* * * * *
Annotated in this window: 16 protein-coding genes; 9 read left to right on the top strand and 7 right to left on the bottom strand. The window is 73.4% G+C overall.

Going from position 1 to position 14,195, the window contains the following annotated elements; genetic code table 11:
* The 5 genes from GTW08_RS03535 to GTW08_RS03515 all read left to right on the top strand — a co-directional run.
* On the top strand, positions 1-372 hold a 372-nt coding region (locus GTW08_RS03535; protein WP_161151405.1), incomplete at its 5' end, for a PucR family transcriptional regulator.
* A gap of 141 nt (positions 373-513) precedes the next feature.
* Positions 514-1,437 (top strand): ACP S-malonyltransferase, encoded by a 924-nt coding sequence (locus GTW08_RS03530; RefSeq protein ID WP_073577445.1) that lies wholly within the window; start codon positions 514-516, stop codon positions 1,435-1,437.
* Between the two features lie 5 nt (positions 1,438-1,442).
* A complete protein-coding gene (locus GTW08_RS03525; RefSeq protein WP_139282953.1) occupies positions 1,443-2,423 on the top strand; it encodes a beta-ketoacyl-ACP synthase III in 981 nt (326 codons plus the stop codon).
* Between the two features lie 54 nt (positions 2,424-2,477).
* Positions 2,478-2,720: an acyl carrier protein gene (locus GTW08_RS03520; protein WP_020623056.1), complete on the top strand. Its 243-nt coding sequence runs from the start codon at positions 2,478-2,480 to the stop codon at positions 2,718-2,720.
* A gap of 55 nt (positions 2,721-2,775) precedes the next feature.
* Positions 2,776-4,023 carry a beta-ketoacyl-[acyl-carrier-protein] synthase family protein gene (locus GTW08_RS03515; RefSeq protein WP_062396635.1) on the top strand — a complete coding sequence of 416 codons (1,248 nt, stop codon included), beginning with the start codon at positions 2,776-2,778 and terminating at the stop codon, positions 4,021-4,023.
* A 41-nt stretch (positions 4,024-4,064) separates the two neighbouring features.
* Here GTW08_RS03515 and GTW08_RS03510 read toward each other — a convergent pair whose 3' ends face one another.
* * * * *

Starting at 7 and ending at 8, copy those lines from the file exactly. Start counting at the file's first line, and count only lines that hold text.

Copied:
* Between the two features lie 5 nt (positions 1,438-1,442).
* A complete protein-coding gene (locus GTW08_RS03525; RefSeq protein WP_139282953.1) occupies positions 1,443-2,423 on the top strand; it encodes a beta-ketoacyl-ACP synthase III in 981 nt (326 codons plus the stop codon).